The lively trade in whiteheads was started by the breed champion and the reserve champion, who earned 220 guineas each.
Verne’s blood dominated the pedigrees of these two “big bulls”, which were shown by Major Madden of the Clones, Koh Monahen.
But the choice of the first prize Hereford The bull, Cranston Signal, which was exhibited by Jervis Williamson of Calciran, Danganon, Co. Tyrone, became the main prize of the sale – 230 guineas.
All in all, Farming Life noted, Herefords have received several “outstanding winners, attracted high prices to boost their popularity among farmers in Northern Ireland”.
It was the first time Major Madden had exhibited Hereford bulls at an exhibition and sale in Balmoral Spring, and he was pleased with his success.
A Farming Life correspondent at the show and sales remarked: “He tells me he has six other bulls that will go on sale in Dublin next week, and he considers two of them ‘even better’ than his Balmoral entries.”
Due to the fact that Hereford’s bull selection is still too small to meet demand in Northern Ireland, Major Madden’s success “may encourage more Eire breeders to come north,” Farming Life noted.
Before the Herefords entered the sales ring, the highest price – 210 guineas – was “held” by a 12-month-old Aberdeen Angus heifer, shown by J. H. and U. H. McConnell of Rutfreland, Co Down, who were known winners in the bull classes.
There was good trade for the strong bulls of Aberdeen-Angus, which sold two to 190 guineas each. The breed champion Mr. Albert Ethan was shot with 170 guineas, and Mr. J. W. Litch received 170 guineas for his reserve champion.
Mr. Weich of Lisbellaw, Co.
Mr. Samuel Williams, a well-known breeder of Coolcower, Co Cork, who judged Aberdeen Angus, was impressed with the “quality of the tops”. He said he has found significant improvement since he last judged a few years ago, and was “pleasantly surprised” that there was no bigger tail.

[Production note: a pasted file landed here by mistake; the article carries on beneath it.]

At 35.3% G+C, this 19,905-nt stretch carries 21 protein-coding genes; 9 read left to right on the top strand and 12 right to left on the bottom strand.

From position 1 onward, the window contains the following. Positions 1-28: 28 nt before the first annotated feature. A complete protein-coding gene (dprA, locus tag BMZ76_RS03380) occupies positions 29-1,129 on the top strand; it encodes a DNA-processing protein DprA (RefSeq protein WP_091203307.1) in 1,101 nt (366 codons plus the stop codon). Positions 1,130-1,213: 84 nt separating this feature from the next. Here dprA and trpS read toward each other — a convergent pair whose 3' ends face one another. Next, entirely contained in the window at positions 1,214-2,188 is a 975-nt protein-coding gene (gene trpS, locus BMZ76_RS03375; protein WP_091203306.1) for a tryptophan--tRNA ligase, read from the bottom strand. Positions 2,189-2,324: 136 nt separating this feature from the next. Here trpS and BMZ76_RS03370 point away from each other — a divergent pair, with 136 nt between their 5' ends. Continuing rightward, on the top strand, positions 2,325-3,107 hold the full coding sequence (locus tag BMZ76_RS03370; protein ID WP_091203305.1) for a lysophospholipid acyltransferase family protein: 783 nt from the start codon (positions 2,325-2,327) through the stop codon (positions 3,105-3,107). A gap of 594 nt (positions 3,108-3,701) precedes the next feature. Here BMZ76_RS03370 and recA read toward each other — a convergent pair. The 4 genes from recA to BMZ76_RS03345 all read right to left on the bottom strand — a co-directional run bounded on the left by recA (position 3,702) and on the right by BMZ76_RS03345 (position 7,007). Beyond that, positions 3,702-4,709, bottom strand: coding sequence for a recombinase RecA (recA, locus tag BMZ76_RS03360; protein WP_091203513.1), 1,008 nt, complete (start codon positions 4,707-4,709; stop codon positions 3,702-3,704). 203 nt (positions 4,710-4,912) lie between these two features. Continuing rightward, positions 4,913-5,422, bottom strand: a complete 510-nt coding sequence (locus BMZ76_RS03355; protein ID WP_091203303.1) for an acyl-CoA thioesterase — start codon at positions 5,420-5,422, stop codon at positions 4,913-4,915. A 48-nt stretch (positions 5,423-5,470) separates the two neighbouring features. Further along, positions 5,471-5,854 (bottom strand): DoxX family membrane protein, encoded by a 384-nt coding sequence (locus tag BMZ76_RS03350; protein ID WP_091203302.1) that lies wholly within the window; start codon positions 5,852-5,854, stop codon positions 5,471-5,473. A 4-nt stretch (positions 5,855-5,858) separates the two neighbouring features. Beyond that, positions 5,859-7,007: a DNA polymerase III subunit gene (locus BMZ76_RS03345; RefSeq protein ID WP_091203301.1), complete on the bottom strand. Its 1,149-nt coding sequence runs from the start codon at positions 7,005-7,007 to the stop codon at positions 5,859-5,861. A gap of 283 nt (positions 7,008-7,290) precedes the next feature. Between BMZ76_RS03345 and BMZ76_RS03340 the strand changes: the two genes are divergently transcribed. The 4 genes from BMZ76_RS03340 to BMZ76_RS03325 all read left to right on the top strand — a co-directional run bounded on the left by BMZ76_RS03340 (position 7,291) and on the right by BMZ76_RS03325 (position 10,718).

Bulls of size and material were in good demand, but “simple” Aberdeen Angus met with slow trade. Farming Life noted, “Too few good bulls and too many defective types.”
Dairy Shorthorns has released several outstanding winners with a maximum price of 200 guineas per champion. It was noted: “They did not meet the high standards of the autumn sale of 1961.”
TWO TOP Ulster BULLS FOR EXPORT
Two Ulster bulls – Aberdeen Angus and Dairy Shorthorn – were to be exported to Argentina, according to Farming Life.
They were acquired by Mr. EM Alexander, a “famous Scottish exporter” who also looked at other animals of Northern Ireland. Mr. Alexander, who arrived from Glasgow for Balmoral sales, told Farming Life that he had purchased the Aberdeen-Angus bull from Mr. R. Sproul of Oma. The acquisition of Shorthorn was in the herd of Mr. Duncan Stewart of Templar, Stewartstown, Co. Tyrone. Mr. Alexander told Farming Life: “We are willing to pay a good price for a good bull, but we are not interested in a bad one at any price. Sending good as well as bad costs the same. ”
https://www.farminglife.com/country-and-farming/bygone-days-hereford-cattle-in-the-limelight-at-balmoral-spring-sale-3574928 PAST DAYS: Hereford Cattle in Focus at Spring Balmaral Sale